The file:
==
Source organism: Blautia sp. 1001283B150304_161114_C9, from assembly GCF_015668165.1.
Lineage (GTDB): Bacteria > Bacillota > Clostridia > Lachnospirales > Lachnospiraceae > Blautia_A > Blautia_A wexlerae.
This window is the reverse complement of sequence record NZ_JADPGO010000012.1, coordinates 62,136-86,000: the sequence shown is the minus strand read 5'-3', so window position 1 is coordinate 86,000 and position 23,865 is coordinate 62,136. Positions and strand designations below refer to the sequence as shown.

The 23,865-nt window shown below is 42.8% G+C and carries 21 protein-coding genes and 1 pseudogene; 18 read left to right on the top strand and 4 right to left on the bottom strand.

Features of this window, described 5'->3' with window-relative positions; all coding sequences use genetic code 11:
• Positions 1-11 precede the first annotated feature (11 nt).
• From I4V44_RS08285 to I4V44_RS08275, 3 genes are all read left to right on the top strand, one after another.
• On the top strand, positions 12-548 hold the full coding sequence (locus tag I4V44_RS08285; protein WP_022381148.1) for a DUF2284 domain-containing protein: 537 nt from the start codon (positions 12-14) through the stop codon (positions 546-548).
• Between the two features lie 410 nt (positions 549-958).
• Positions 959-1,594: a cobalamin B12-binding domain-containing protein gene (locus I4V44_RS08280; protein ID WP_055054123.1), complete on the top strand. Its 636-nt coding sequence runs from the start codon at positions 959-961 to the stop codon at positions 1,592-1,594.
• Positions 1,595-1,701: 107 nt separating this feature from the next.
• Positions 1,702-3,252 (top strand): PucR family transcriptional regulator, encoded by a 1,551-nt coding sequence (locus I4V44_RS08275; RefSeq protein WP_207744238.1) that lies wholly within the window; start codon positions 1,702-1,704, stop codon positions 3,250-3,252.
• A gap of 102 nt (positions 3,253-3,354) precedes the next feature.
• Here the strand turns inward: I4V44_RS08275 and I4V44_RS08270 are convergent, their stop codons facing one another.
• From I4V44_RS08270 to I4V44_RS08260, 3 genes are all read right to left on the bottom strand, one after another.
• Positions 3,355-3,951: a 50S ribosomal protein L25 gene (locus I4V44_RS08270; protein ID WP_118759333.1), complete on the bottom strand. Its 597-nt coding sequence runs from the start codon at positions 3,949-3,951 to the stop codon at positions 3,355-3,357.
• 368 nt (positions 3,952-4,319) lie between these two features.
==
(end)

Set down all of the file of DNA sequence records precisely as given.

Source organism: Blautia sp. 1001283B150304_161114_C9, from assembly GCF_015668165.1.
Lineage (GTDB): Bacteria > Bacillota > Clostridia > Lachnospirales > Lachnospiraceae > Blautia_A > Blautia_A wexlerae.
This window is the reverse complement of sequence record NZ_JADPGO010000012.1, coordinates 62,136-86,000: the sequence shown is the minus strand read 5'-3', so window position 1 is coordinate 86,000 and position 23,865 is coordinate 62,136. Positions and strand designations below refer to the sequence as shown.

The 23,865-nt window shown below is 42.8% G+C and carries 21 protein-coding genes and 1 pseudogene; 18 read left to right on the top strand and 4 right to left on the bottom strand.

Features of this window, described 5'->3' with window-relative positions; all coding sequences use genetic code 11:
• Positions 1-11 precede the first annotated feature (11 nt).
• From I4V44_RS08285 to I4V44_RS08275, 3 genes are all read left to right on the top strand, one after another.
• On the top strand, positions 12-548 hold the full coding sequence (locus tag I4V44_RS08285; protein WP_022381148.1) for a DUF2284 domain-containing protein: 537 nt from the start codon (positions 12-14) through the stop codon (positions 546-548).
• Between the two features lie 410 nt (positions 549-958).
• Positions 959-1,594: a cobalamin B12-binding domain-containing protein gene (locus I4V44_RS08280; protein ID WP_055054123.1), complete on the top strand. Its 636-nt coding sequence runs from the start codon at positions 959-961 to the stop codon at positions 1,592-1,594.
• Positions 1,595-1,701: 107 nt separating this feature from the next.
• Positions 1,702-3,252 (top strand): PucR family transcriptional regulator, encoded by a 1,551-nt coding sequence (locus I4V44_RS08275; RefSeq protein WP_207744238.1) that lies wholly within the window; start codon positions 1,702-1,704, stop codon positions 3,250-3,252.
• A gap of 102 nt (positions 3,253-3,354) precedes the next feature.
• Here the strand turns inward: I4V44_RS08275 and I4V44_RS08270 are convergent, their stop codons facing one another.
• From I4V44_RS08270 to I4V44_RS08260, 3 genes are all read right to left on the bottom strand, one after another.
• Positions 3,355-3,951: a 50S ribosomal protein L25 gene (locus I4V44_RS08270; protein ID WP_118759333.1), complete on the bottom strand. Its 597-nt coding sequence runs from the start codon at positions 3,949-3,951 to the stop codon at positions 3,355-3,357.
• 368 nt (positions 3,952-4,319) lie between these two features.